While the Bears have yet to release him, there has been buzz that GM Ryan Pace will try to deal Cutler on the trade market. But will Pace find any takers?
If Chicago is unable to find a trade partner for the soon to be 34-year-old Cutler, they are expected to release him. Cutler signed a seven-year, $126.7 million contract extension back in 2013, but most of the guaranteed money has been paid.
http://www.scout.com/nfl/broncos/story/1681565-5-reasons-you-should-go-p... The Bears can save $30 million on the salary cap in 2017 and 2018 — with just $3 million in dead money — if they release Cutler before June 1. After the Bears dealt two first round picks, a third rounder and Kyle Orton to the Broncos in return for Cutler in 2009, it's safe to say he hasn't provided the type of return on investment the organization was hoping for.
Cutler has since started 102 games. His record? 51-51.
But does he still have value? And would he make sense for the Denver Broncos?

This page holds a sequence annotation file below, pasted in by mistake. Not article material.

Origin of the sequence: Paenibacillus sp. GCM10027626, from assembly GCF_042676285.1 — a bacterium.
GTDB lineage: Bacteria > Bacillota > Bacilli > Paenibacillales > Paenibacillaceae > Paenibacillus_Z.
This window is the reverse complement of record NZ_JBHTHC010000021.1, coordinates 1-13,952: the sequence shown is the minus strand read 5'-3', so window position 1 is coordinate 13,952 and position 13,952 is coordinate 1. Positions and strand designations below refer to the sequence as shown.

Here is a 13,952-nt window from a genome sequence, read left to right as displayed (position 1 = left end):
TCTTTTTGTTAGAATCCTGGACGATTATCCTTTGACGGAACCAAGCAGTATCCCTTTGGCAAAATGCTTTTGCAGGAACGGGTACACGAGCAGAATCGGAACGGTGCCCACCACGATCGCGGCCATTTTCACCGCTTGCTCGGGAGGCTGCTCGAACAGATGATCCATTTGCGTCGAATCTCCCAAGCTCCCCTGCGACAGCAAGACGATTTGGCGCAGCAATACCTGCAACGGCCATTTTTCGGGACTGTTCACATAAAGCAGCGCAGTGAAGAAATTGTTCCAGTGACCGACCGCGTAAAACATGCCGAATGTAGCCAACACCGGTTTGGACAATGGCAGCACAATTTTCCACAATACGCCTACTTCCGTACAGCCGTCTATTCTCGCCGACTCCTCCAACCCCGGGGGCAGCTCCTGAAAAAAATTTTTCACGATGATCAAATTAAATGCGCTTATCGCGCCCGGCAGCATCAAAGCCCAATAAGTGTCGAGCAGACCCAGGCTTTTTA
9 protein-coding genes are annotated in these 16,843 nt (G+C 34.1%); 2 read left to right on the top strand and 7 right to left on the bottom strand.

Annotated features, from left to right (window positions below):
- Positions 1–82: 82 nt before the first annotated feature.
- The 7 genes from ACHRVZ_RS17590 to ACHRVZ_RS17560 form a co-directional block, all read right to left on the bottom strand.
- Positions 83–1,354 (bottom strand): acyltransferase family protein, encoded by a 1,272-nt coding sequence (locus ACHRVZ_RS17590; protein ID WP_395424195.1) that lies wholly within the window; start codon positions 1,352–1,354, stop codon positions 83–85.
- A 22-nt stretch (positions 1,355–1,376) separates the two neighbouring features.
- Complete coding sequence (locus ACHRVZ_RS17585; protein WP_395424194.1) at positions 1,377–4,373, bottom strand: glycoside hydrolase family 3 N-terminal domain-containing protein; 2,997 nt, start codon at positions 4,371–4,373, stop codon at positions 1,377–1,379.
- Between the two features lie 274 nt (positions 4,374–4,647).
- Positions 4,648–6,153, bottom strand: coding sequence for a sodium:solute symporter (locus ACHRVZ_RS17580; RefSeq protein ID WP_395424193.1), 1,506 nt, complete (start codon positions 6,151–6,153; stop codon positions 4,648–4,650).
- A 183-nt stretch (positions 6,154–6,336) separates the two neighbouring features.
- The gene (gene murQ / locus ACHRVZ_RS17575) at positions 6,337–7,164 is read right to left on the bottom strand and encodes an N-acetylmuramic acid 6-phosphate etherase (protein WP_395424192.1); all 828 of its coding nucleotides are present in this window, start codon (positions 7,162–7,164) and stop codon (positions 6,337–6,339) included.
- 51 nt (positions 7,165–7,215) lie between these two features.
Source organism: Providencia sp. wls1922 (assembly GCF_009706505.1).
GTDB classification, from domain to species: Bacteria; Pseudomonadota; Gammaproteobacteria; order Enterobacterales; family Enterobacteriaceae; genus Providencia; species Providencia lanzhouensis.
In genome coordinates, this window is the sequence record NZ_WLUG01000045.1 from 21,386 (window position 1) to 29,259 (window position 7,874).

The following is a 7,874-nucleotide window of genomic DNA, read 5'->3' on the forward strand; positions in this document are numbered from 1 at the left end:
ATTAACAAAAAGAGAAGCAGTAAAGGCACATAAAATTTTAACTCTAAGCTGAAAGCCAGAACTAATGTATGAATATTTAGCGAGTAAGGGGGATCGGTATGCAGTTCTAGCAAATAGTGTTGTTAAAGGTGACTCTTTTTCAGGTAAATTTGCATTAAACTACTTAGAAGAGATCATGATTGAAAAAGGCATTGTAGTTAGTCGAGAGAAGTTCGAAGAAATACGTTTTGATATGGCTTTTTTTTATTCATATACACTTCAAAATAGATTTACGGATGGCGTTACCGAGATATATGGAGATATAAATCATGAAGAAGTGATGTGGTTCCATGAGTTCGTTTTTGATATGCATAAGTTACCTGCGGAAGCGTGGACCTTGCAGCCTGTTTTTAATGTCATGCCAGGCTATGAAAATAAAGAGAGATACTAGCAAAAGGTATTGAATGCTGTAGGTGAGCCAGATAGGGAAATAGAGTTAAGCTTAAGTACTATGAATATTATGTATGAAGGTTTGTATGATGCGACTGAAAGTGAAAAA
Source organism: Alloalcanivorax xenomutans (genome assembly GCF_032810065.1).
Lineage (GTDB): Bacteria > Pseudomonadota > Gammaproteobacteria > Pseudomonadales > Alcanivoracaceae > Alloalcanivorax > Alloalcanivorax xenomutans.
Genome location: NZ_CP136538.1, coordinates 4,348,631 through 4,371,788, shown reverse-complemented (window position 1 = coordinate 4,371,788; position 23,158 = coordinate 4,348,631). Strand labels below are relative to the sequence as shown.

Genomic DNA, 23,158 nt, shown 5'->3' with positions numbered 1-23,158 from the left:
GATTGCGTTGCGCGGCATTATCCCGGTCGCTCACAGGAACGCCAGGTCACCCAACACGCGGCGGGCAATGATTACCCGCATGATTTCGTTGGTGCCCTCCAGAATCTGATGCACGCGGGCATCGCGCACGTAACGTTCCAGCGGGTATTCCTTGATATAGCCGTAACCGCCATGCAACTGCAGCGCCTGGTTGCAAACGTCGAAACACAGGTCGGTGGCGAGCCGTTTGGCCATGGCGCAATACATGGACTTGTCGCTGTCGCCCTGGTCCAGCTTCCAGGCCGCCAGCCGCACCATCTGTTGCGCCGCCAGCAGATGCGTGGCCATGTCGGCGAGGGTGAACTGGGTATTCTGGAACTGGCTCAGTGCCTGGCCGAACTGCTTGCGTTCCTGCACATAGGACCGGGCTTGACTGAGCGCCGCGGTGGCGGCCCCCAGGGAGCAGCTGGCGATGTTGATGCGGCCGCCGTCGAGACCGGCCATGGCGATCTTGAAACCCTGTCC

First off, the only way this conversation has merit is if the Bears release him and Cutler is free to negotiate with any team in the NFL. GM John Elway is not about to give up personnel capital to re-acquire the same player the Broncos fleeced the Bears over.
What we've heard out of Dove Valley this week is that the Broncos are looking for a veteran quarterback to serve as the fail-safe, at the very least, for their two young signal callers — Paxton Lynch and Trevor Siemian.
It is my belief that the Broncos would be best off rolling with Lynch — build around him and let Siemian be that fail-safe quarterback. But our sources say the Broncos want to bring in a veteran from outside the organization.
I would argue that Jay Cutler would make more sense for the Broncos than Tony Romo. The last three times Romo has taken a hit, he's been seriously injured.
Cutler has dealt with his own struggles with the injury bug, no doubt. He is currently rehabbing from shoulder surgery. Over the last five seasons, Cutler has missed 19 starts due to injury and hasn't played a full 16-game season since 2009 — his first season in Chicago.
http://www.scout.com/nfl/broncos/story/1754332-5-impact-prospects-for-th... But Cutler is younger than Romo and doesn't have the same serious injury history (back, clavicle) that Romo does. And, Cutler has history in Denver.
In a controversial move, Mike Shanahan's Broncos drafted Cutler in the first round of the 2006 NFL Draft out of Vanderbilt and later benched veteran starter Jake Plummer down the stretch, with the Broncos still atop the AFC West at 7-4.